Teaching Resources

Dr. Bruce shares examples of action research studies that were conducted at Perkins School for the Blind.

Source: Perkins eLearning, Perkins School for the Blind

A project developed between Penrickton Center for the Blind in Michigan, Perkins School for the Blind, and the Texas School for the Blind and Visually Impaired provides resources and a community of practice around the work of Dr. Lilli Nielsen and Active Learning. The site includes discussion of Active Learning principles, assessment, implementation, materials, equipment, and other events and resources. Active Learning is most effective for those with significant multiple disabilities and in the 0-48 month developmental level. 

This is an excerpt from Dr. Lilli Nielsen's book, Early Learning Step by Step. It outlines her Active Learning Approach and explains the importance of the learning environment for childen with visual impairments and multiple disabilities.

Source: Future Reflections, 2004, National Federation of the Blind (NFB)

Outlines Head Start policy and practice for accommodating and integrating children with disabilities into its programs.

Source: HeadStart

Evolving Universe and Feel the Impact are NASA astronomy modules adapted for students with visual impairments. Both include alternate student texts and tactile graphics cards. The SEE Project develops "Braille / tactile … space science activities and observing programs that actively engage blind and visually impaired students from elementary grades through introductory college level in space science."

Source: Initiative to Develop Education though Astronomy and Space Science (IDEAS)

This webinar produced at Perkins explains specific aspects of environmental obstacles, with adaptation tips.

Source: Perkins eLearning, Perkins School for the Blind

Making the home environment safe and well organized; focuses on lighting, glare, contrast, organization, and eliminating hazards; available in English and Spanish.

Source: American Foundation for the Blind (AFB)

This 7-minute video was created by Elina Mullen, Ed.D. and demonstrates different types of equipment for various sports, such as hockey, racquet games, and more.

Source: Texas School for the Blind and Visually Impaired

This site's state-by-state menu makes it easy to locate, in one place, agency contact information for Accessible Information Materials and National Instructional Materials Accessibility Standard(NIMAS) for your U.S. state or territory.

Source: National Center on Accessible Educational Materials

Identifies various types of transition assessment, guidelines for conducting an assessment, and criteria for selection of assessment tools.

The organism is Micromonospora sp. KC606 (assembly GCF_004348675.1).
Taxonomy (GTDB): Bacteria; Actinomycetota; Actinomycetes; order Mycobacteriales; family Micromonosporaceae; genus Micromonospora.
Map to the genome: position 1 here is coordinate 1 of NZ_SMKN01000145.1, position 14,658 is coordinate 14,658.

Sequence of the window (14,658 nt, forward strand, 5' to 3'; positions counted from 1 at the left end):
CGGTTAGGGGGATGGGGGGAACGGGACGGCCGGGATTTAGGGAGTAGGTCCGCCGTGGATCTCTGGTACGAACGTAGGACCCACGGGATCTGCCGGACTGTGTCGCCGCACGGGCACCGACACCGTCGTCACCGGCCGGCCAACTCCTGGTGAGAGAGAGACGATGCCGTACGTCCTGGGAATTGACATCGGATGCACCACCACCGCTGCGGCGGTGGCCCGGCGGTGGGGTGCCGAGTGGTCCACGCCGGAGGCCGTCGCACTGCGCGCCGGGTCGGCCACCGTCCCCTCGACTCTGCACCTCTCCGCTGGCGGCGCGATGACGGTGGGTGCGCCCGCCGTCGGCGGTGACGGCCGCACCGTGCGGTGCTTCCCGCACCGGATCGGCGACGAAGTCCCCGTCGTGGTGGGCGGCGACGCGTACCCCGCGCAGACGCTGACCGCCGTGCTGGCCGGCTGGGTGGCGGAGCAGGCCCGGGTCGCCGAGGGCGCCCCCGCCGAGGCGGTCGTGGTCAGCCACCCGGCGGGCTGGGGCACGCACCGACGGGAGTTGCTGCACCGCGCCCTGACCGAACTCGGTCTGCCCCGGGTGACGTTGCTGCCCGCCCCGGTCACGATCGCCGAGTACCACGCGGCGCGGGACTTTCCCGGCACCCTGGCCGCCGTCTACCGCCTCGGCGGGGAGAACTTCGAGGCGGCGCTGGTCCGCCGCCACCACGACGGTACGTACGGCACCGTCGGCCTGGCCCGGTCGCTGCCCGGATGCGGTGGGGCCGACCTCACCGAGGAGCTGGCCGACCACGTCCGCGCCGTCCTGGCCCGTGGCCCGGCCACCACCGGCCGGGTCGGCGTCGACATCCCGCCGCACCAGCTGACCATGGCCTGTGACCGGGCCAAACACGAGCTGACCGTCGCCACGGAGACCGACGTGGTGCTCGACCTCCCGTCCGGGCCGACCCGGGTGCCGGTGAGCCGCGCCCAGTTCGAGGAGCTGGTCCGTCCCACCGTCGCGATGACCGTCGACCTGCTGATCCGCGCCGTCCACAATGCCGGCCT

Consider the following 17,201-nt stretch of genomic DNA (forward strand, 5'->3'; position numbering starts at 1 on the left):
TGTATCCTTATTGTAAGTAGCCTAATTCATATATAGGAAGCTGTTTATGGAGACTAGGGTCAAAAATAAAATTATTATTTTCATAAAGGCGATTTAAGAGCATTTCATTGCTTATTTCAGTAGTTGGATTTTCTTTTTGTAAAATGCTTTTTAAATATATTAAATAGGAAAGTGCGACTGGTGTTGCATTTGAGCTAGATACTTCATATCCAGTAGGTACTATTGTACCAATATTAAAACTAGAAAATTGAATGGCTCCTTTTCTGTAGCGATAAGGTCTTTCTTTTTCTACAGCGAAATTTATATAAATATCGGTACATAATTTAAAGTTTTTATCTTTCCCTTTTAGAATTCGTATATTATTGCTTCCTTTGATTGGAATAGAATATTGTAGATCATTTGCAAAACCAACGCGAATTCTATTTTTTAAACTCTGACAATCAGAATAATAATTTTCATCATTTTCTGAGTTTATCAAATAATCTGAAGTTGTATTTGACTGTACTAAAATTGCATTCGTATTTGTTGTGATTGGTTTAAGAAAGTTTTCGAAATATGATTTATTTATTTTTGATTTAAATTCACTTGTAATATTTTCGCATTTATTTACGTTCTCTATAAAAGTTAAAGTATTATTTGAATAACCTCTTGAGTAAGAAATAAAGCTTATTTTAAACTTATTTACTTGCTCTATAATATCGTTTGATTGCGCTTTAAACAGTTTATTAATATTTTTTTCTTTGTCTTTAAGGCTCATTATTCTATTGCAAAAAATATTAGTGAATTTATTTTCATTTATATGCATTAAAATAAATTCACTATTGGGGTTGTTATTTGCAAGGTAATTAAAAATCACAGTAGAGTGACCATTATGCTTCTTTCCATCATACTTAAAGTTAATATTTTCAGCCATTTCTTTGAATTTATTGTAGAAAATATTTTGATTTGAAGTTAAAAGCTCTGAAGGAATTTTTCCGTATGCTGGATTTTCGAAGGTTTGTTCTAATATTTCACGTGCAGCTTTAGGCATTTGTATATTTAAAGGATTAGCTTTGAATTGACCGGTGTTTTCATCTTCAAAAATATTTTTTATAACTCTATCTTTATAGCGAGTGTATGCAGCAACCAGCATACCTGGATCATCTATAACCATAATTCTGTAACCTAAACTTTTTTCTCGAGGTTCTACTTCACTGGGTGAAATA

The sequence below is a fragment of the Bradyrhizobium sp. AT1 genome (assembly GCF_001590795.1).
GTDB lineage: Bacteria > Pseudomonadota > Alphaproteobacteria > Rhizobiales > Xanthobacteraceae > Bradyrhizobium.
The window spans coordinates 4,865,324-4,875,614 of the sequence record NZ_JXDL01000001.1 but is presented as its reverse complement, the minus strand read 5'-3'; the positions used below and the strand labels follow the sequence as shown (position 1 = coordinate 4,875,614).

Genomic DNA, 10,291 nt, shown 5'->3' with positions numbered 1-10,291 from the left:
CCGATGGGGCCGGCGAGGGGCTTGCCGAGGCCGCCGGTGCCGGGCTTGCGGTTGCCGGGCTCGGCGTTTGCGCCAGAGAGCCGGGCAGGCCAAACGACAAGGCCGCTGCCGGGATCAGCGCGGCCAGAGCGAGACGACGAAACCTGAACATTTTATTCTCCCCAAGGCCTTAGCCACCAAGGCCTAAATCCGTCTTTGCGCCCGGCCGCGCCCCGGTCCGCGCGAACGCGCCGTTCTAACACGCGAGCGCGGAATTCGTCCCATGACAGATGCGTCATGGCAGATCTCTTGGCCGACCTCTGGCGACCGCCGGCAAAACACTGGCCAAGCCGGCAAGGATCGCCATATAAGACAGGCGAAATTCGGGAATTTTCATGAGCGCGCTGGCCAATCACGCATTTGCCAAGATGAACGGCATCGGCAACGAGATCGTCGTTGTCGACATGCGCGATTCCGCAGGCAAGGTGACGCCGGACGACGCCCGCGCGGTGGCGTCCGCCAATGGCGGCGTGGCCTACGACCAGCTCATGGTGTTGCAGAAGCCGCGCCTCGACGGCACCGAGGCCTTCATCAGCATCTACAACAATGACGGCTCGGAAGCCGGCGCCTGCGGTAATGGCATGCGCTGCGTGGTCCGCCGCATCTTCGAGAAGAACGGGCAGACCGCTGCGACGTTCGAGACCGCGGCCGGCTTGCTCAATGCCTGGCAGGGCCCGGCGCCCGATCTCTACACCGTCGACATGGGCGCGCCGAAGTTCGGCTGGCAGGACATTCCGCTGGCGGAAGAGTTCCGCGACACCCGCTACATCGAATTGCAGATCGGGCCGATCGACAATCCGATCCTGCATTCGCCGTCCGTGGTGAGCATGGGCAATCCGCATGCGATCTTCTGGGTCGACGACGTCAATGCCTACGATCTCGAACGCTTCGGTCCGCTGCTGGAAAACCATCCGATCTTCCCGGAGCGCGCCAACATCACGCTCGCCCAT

Source: National Secondary Transition Technical Assistance Center (NSTTAC)

In this PowerPoint presentation, Dr. Mary Zatta talks about bringing a student's educational plan into alignment with state's curricular requirements, with specific examples from the Massachusetts Curriculum Frameworks.

Source: National Consortium on Deaf-Blindness (NCDB)

OSHA standards and procedures for protecting the eyes in the workplace.

Source: ISHN (Industrial Safety & Hygiene News)

Read the full page of resources here, and browse the links below for additional information specific to children who are blind or visually impaired, deafblind, or who have additional disabilities including visual impairment.

Source: Center for Parent Information and Resources (formerly NICHCY)

The NCEO website provides information about alternate assessment, including state policies, publications and other resources, and a section on alternate assessments for students with significant cognitive disabilities.

Source: National Center on Educational Outcomes (NCEO)

Sponsored by the U.S. Department of Labor, CareerOneStop provides links to career exploration, including self-assessments and employment trends. It also includes sections on Education and Training, Resumes and Interviews, Salary and Benefits, Job Search, and People and Places.

Source: U.S. Department of Labor

AAAS publishes the journal Science, as well as other publications. They have a large number of programs designed to bring science literacy to all. They have resources for businesses, scientists, teachers, and students. One of their many endeavors, Project 2061 has developed highly regarded science curriculum benchmarks. The AAAS signature program is called Entrypoint, providing internship opportunities in science, engineering, math, computer science and some fields of business for students with disabilities. Many program alumni are now working in the science fields.

The American Printing House for the Blind is the world's largest producer of books and products for people who are blind or visually impaired. Founded in 1858, APH is the official supplier of educational materials for visually impaired K-12 students in the U.S.

Source: American Printing House for the Blind

Dr. Jan van Dijk describes his educational approach, including the topics of attachment and the development of communication.

Source: National Consortium on Deaf-Blindness

Stacy Shafer outlines some of Dr. Lilli Nielsen's recommendations for designing a learning environment for a child with visual impairments and multiple disabilities.

Source: Future Reflections, 2005, National Federation of the Blind (NFB)

Suggestions for creating tactile teaching aids, including clocks, a geometry kit, tactile maps, globe, chemical equation tiles, and more.

Source: Eyeway.org (India)

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